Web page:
Japan's Nomura posts record $7.3 billion loss

Losses and Lawsuits

TOKYO - Japanese investment bank Nomura has announced a Yen709.4 billion ($7.3 billion) annual loss for 2008. The bank says the losses are a result of the financial turmoil and the cost of buying the European, Middle East and Asian operations of Lehman Brothers. Speaking about the scale of the losses - a ten-fold increase on the previous fiscal year - chief financial officer Masafumi Nakada said: "The financial confusion has spread to the real economy since November and the speed was faster than the market had anticipated."

Nomura said it lost Yen150 billion on financial market trading and booked another Yen230 billion loss in one-off costs, including the acquisition and integration of its Lehman Brothers purchases. The firm has cut 2,100 jobs since October 2008, including 1,000 in London, while not ruling out further cuts. Nomura's announcement was paralleled by news that its Japanese competitors would post large annual losses. Mitsubishi UFJ, Sumitomo Mitsui and Mizuho Financial lost Yen257 billion, Yen390 billion and Yen580 billion respectively.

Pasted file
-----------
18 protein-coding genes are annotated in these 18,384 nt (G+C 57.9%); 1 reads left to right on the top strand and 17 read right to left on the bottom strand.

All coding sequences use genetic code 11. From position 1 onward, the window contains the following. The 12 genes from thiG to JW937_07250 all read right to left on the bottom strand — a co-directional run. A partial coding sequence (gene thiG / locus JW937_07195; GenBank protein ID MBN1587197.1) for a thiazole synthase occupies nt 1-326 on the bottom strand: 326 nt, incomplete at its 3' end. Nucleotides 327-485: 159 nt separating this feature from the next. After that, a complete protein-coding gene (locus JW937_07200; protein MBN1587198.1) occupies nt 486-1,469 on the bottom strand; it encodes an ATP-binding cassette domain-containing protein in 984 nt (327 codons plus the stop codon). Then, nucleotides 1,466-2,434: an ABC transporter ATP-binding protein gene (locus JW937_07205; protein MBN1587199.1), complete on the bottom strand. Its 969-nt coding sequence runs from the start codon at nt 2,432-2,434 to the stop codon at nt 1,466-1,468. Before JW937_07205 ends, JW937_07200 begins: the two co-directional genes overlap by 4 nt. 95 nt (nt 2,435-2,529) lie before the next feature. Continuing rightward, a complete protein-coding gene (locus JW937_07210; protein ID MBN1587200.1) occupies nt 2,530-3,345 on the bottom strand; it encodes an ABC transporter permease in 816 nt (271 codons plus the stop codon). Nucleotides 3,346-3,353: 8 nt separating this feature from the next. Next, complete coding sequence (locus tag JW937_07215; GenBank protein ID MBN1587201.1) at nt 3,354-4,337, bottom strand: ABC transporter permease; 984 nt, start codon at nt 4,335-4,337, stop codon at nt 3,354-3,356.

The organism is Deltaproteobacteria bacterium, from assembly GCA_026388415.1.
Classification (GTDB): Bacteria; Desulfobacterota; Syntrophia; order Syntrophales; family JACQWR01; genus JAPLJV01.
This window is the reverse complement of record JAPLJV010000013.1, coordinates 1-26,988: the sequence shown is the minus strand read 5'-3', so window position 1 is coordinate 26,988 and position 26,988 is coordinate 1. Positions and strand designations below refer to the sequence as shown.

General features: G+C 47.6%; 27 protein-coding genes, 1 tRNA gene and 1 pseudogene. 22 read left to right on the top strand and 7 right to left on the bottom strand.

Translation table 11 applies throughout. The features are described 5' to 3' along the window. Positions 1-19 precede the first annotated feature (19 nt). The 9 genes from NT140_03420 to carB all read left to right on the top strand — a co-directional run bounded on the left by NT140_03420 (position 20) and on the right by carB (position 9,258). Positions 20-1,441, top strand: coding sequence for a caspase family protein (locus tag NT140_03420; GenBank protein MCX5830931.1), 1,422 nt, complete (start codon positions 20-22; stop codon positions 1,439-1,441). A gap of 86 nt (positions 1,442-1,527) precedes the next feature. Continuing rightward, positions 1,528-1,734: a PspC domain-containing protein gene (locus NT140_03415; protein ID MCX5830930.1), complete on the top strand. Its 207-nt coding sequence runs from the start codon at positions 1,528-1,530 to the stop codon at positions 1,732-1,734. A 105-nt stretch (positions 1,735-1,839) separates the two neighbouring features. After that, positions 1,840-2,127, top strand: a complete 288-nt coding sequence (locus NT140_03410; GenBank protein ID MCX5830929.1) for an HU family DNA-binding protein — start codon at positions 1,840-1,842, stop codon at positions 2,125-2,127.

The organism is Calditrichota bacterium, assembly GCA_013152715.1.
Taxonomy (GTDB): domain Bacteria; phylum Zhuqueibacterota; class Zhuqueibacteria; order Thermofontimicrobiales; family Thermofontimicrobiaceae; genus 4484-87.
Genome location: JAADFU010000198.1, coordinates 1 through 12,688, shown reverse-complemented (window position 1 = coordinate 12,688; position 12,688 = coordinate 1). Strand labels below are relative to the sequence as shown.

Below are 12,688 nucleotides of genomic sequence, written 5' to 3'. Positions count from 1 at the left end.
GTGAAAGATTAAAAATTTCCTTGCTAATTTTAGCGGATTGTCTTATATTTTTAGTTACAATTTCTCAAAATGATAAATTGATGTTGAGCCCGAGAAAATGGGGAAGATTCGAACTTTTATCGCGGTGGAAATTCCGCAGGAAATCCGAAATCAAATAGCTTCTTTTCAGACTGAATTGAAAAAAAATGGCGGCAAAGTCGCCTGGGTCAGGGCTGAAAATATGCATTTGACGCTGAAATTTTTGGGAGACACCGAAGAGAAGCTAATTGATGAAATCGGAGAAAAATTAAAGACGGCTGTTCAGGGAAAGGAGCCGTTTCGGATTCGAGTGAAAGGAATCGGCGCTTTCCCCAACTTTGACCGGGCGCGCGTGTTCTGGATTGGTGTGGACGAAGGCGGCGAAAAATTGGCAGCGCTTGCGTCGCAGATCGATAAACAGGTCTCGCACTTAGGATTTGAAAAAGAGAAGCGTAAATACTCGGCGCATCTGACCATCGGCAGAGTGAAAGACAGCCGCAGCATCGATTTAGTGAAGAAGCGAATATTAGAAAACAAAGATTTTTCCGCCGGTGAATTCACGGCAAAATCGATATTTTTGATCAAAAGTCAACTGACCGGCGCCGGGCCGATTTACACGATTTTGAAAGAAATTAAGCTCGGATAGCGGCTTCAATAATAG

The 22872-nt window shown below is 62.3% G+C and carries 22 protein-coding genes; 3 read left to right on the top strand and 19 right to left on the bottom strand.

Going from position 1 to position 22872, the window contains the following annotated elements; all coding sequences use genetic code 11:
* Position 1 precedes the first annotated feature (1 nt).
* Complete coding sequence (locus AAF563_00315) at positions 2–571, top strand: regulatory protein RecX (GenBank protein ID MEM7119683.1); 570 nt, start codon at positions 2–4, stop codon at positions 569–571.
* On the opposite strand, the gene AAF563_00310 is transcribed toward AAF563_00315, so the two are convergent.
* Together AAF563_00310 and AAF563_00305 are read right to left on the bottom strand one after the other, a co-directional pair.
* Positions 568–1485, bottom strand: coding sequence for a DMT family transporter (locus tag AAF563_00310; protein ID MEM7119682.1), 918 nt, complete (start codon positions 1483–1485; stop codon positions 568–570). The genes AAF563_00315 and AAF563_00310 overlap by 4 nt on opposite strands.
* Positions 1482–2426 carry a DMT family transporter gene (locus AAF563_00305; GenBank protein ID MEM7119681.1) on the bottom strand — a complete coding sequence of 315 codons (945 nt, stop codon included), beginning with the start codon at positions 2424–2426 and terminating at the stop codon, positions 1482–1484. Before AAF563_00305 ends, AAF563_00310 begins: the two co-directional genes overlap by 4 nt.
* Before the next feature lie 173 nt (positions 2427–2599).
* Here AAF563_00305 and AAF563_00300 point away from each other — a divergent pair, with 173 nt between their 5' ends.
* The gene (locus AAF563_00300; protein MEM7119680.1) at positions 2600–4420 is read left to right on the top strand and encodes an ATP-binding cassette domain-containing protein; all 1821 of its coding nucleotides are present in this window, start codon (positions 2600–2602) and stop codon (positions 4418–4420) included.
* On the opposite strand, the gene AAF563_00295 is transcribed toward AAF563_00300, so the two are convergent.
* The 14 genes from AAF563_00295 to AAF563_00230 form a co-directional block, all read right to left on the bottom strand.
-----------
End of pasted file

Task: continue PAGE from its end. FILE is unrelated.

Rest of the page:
There are also growing signs of the financial crisis's affect on Japan's economy. Japanese government figures confirmed the downturn has thrown the real economy into its quickest decline since records began. Output has now fallen for four quarters in a row, declining by 4% in the first quarter of 2009 and by 15.2% in the past 12 months.

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